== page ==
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Collections & Hobbies

19 years to go

1/1/2020

A grandpa’s legacy: “The Moraine Collection”

Adam Moraine began collecting sports memorabilia as an 8-year-old with his grandpa.
Photo by Jeff Pitts

Mr. Harry Pittman, Jr. knew beans about baseball cards, but the bubblegum card collecting craze was peaking in 1988, and his 8-year-old grandson, Adam Moraine, needed a hobby. As such, along with his wife, Alberta, Pittman and his grandson began a grand bonding endeavor, hunting for gems at card shows, collectible shops, flea markets and mall autograph signings.

Three decades later, Moraine is 39 and has his sights on making Gramps proud.

“To amass one of the finest privately owned sports, historical and Hollywood celebrity/entertainment memorabilia collections in the entire state of Iowa,” he says. “Ultimately consigning my entire collection to the major auction block when I become a 50-year collector in 2038.”
He has 19 years to go.

“I go by the mantra of vintage is king,” he says. “I’m a big vintage guy: Mantle, Mays, Aaron, Clemente, Koufax, Musial, Berra, Jackie Robinson, Ted Williams, Joe DiMaggio. Those are my guys I primarily focus on.”

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That list also includes Ty Cobb, the man Moraine believes is the best baseball player of all time.

“Hands down,” he says. “No one played the game as hard nosed or as gritty or as rough as Cobb. He was the epitome of a ballplayer.”

Cobb’s T206 tobacco card — printed between the years of 1909-1911 — is one of The Moraine Collection’s crown jewels.

“It’s my favorite card in my entire collection,” he says. “Mine has the more common (and less valuable) Piedmont Tobacco brand, unfortunately. Still a valuable card, though.”

Modern-day stars are also in Moraine’s possession, as he actively works to assess who will be in the next wave of vintage.

“Definitely Mike Trout,” he says. “He’s the future. He’s the next generation’s Willie Mays. Absolutely. I have his rookie card. I have a signed game-used Nike batting glove. He’s this generation’s five-tool player, this generation’s Mantle. He’s phenomenal.”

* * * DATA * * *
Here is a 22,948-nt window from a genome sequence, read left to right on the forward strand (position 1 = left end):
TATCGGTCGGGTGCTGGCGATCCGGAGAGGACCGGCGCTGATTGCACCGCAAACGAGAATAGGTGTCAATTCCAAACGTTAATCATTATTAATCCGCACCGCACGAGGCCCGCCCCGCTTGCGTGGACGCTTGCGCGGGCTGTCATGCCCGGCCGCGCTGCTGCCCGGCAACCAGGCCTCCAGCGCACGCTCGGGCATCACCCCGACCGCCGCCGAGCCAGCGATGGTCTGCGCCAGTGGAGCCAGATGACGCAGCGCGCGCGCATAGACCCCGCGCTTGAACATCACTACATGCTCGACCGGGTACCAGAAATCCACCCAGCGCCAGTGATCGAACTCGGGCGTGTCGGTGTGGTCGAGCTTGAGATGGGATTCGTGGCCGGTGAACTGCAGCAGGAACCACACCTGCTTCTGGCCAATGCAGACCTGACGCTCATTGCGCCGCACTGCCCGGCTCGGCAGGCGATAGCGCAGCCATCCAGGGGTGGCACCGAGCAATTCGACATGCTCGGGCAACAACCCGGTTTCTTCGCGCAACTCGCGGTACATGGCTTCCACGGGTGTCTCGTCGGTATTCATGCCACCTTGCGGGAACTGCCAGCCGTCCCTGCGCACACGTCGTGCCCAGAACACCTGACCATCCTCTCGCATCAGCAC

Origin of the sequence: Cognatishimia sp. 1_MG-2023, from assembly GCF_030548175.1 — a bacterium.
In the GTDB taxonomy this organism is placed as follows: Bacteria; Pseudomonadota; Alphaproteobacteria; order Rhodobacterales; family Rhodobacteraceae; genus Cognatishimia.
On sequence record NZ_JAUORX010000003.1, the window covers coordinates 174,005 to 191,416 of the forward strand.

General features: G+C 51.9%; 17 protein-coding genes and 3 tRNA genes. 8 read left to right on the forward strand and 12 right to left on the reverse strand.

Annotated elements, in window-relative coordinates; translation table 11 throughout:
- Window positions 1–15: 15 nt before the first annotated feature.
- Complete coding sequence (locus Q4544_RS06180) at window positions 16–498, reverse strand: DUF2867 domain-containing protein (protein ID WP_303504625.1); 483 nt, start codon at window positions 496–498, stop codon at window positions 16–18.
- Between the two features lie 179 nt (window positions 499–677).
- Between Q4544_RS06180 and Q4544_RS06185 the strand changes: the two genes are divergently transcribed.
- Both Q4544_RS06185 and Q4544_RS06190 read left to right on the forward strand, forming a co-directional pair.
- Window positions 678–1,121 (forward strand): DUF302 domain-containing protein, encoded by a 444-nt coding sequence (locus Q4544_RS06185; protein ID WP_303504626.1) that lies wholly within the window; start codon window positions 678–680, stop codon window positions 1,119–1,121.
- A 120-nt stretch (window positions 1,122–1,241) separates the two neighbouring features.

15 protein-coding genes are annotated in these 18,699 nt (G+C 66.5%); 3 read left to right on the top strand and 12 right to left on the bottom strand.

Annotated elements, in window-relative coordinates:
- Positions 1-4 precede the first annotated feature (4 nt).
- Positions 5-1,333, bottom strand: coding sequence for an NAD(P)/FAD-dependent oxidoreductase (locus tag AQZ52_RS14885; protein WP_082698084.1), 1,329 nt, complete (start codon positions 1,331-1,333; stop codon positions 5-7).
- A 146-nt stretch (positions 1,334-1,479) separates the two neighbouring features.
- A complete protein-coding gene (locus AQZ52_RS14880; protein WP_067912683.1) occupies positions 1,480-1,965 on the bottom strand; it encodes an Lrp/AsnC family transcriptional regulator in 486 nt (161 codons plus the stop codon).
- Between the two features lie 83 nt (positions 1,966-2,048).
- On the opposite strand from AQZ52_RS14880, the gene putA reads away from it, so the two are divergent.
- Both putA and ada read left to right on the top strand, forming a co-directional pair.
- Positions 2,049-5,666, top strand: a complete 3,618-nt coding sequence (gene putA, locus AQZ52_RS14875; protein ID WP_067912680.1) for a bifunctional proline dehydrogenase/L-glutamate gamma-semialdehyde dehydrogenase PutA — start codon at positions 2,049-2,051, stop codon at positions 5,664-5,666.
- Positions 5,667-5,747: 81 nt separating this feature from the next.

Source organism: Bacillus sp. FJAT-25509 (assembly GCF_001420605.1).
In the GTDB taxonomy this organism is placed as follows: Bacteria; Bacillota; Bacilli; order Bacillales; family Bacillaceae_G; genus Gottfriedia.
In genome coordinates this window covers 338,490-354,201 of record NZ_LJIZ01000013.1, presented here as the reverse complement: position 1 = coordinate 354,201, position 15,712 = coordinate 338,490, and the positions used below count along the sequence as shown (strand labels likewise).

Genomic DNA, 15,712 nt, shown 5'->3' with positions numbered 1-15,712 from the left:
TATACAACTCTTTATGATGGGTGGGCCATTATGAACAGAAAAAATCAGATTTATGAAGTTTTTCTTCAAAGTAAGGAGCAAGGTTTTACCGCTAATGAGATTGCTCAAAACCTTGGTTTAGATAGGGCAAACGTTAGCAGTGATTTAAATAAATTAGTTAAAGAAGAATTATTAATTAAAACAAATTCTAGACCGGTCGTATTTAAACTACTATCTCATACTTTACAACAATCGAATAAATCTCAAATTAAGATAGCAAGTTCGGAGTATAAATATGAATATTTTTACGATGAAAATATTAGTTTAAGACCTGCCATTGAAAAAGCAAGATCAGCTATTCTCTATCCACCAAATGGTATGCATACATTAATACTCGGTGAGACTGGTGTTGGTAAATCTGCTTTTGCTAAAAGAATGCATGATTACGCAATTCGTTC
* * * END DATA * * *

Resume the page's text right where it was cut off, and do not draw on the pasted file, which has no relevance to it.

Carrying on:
What about Harper?

“I don’t like Bryce Harper,” he says. “I don’t have anything with Bryce Harper….I do play favorites.”

Who else is unwelcome within The Moraine Collection?

“Just Bryce Harper,” he says while shaking his head.

The Moraine Collection originally consisted of only baseball cards and autographs. But after Grandpa Pittman passed away in 2001, Moraine sought some advice on how to collect in the future.

“In 2002, I wrote a letter to Iowa’s greatest investor, John Pappajohn, seeking investment advice,” says Moraine.

“Diversify,” responded the legendary businessman.

Taking the advice, Moraine quickly expanded by procuring autographs from Hollywood stars, athletic memorabilia of all kinds, and even items from presidents and historical figures.

Now Moraine has his sights set on an exit strategy. In 1999, a 50-year collector named Barry Halper, a man who had amassed memorabilia for half a century, auctioned off his collection through Sotheby’s Auction House, and the results were staggering. Halper fetched nearly $22 million during a weeklong auction, setting a record for sports memorabilia.

Moraine has never sold anything from his collection, but 19 years from now he plans to mimic Halper, and sell it all on his 50th anniversary of collecting. He will be 58.

“That’s what I’m going to do,” he smiles. “I’m going to be a 50-year collector, consign my collection to Heritage Auctions in Dallas, Texas, and retire a very wealthy man. That’s my plan.” ♦

The Moraine Collection is kept in a vault at an undisclosed location. The following list is a small sampling of the treasures that the vault contains.

HISTORICAL HIGHLIGHTS
A document with Arabic writing and signed by Saddam Hussein.
A note on congregational stationary signed by Mother Teresa.
A clipped signature from a canceled check from Judy Garland.
A typed letter signed by President Teddy Roosevelt.
A John F. Kennedy autograph that was signed while he was in office.

AUTOGRAPH HIGHLIGHTS
The Moraine Collection has an estimated 400-500 autographs, including at least one autograph of every current living baseball Hall-of-Famer. Other highlights: a golf ball signed by Tiger Woods, a hockey puck signed by Wayne Gretzky, a Ken Griffey Jr. game-worn wristband, and signings by Ted Williams, Roger Maris, Babe Ruth, Bronko Nagurski, Jackie Robinson, Honus Wagner, Muhammad Ali, Hank Aaron, Willie Mays, Mickey Mantle, Joe DiMaggio and too many others to mention.

ROOKIE CARD HIGHLIGHTS
Magic Johnson, Larry Bird, Michael Jordan, Dr. J, Walter Payton, Wayne Gretzky, Stan Musial’s 1948 Bowman rookie, Yogi Berra’s 1948 Bowman rookie, Roger Maris’ 1958 Topps rookie, a recently acquired Roberto Clemente and many more. ♦

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